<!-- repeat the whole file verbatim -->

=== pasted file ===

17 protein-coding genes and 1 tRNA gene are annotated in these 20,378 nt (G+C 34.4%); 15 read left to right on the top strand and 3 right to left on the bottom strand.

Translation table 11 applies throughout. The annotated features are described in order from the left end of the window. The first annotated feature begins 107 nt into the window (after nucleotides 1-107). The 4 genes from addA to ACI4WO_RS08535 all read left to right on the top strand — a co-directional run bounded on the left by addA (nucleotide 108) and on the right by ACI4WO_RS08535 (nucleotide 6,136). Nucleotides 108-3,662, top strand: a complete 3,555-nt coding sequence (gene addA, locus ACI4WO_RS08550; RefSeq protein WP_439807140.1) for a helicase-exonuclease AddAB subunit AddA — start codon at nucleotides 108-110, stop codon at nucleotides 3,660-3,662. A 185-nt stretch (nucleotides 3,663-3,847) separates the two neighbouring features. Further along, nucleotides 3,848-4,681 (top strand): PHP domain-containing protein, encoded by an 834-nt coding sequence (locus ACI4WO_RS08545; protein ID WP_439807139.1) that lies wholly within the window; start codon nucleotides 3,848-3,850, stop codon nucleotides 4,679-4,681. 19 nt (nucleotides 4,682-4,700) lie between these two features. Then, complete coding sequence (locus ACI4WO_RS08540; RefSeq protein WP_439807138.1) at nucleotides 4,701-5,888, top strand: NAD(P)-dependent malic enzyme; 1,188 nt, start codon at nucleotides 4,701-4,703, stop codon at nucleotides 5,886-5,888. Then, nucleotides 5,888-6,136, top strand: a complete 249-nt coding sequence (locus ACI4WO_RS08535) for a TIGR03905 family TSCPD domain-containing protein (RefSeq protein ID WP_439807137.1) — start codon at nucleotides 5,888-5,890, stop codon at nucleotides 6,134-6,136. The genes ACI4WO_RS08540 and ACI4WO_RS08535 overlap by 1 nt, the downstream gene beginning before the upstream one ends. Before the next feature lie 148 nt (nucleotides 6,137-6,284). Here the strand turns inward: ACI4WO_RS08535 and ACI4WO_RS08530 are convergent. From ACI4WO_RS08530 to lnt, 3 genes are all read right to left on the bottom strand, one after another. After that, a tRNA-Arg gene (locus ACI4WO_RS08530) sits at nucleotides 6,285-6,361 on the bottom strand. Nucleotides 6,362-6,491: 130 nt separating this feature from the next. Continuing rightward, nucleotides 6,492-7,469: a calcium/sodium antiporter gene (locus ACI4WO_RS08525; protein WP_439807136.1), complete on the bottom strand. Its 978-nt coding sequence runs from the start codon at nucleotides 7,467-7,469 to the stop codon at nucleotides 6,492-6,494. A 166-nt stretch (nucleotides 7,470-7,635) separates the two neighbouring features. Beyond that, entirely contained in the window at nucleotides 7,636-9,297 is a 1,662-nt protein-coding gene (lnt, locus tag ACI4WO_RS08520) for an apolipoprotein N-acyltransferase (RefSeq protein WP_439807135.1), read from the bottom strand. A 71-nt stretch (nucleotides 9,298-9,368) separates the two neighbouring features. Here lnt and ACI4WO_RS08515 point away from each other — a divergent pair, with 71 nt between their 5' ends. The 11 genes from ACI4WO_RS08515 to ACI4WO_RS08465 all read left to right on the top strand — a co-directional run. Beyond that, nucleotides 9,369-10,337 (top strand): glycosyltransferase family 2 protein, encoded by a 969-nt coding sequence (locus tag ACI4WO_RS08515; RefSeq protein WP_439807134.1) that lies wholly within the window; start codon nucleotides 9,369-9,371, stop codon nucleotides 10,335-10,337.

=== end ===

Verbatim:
17 protein-coding genes and 1 tRNA gene are annotated in these 20,378 nt (G+C 34.4%); 15 read left to right on the top strand and 3 right to left on the bottom strand.

Translation table 11 applies throughout. The annotated features are described in order from the left end of the window. The first annotated feature begins 107 nt into the window (after nucleotides 1-107). The 4 genes from addA to ACI4WO_RS08535 all read left to right on the top strand — a co-directional run bounded on the left by addA (nucleotide 108) and on the right by ACI4WO_RS08535 (nucleotide 6,136). Nucleotides 108-3,662, top strand: a complete 3,555-nt coding sequence (gene addA, locus ACI4WO_RS08550; RefSeq protein WP_439807140.1) for a helicase-exonuclease AddAB subunit AddA — start codon at nucleotides 108-110, stop codon at nucleotides 3,660-3,662. A 185-nt stretch (nucleotides 3,663-3,847) separates the two neighbouring features. Further along, nucleotides 3,848-4,681 (top strand): PHP domain-containing protein, encoded by an 834-nt coding sequence (locus ACI4WO_RS08545; protein ID WP_439807139.1) that lies wholly within the window; start codon nucleotides 3,848-3,850, stop codon nucleotides 4,679-4,681. 19 nt (nucleotides 4,682-4,700) lie between these two features. Then, complete coding sequence (locus ACI4WO_RS08540; RefSeq protein WP_439807138.1) at nucleotides 4,701-5,888, top strand: NAD(P)-dependent malic enzyme; 1,188 nt, start codon at nucleotides 4,701-4,703, stop codon at nucleotides 5,886-5,888. Then, nucleotides 5,888-6,136, top strand: a complete 249-nt coding sequence (locus ACI4WO_RS08535) for a TIGR03905 family TSCPD domain-containing protein (RefSeq protein ID WP_439807137.1) — start codon at nucleotides 5,888-5,890, stop codon at nucleotides 6,134-6,136. The genes ACI4WO_RS08540 and ACI4WO_RS08535 overlap by 1 nt, the downstream gene beginning before the upstream one ends. Before the next feature lie 148 nt (nucleotides 6,137-6,284). Here the strand turns inward: ACI4WO_RS08535 and ACI4WO_RS08530 are convergent. From ACI4WO_RS08530 to lnt, 3 genes are all read right to left on the bottom strand, one after another. After that, a tRNA-Arg gene (locus ACI4WO_RS08530) sits at nucleotides 6,285-6,361 on the bottom strand. Nucleotides 6,362-6,491: 130 nt separating this feature from the next. Continuing rightward, nucleotides 6,492-7,469: a calcium/sodium antiporter gene (locus ACI4WO_RS08525; protein WP_439807136.1), complete on the bottom strand. Its 978-nt coding sequence runs from the start codon at nucleotides 7,467-7,469 to the stop codon at nucleotides 6,492-6,494. A 166-nt stretch (nucleotides 7,470-7,635) separates the two neighbouring features. Beyond that, entirely contained in the window at nucleotides 7,636-9,297 is a 1,662-nt protein-coding gene (lnt, locus tag ACI4WO_RS08520) for an apolipoprotein N-acyltransferase (RefSeq protein WP_439807135.1), read from the bottom strand. A 71-nt stretch (nucleotides 9,298-9,368) separates the two neighbouring features. Here lnt and ACI4WO_RS08515 point away from each other — a divergent pair, with 71 nt between their 5' ends. The 11 genes from ACI4WO_RS08515 to ACI4WO_RS08465 all read left to right on the top strand — a co-directional run. Beyond that, nucleotides 9,369-10,337 (top strand): glycosyltransferase family 2 protein, encoded by a 969-nt coding sequence (locus tag ACI4WO_RS08515; RefSeq protein WP_439807134.1) that lies wholly within the window; start codon nucleotides 9,369-9,371, stop codon nucleotides 10,335-10,337.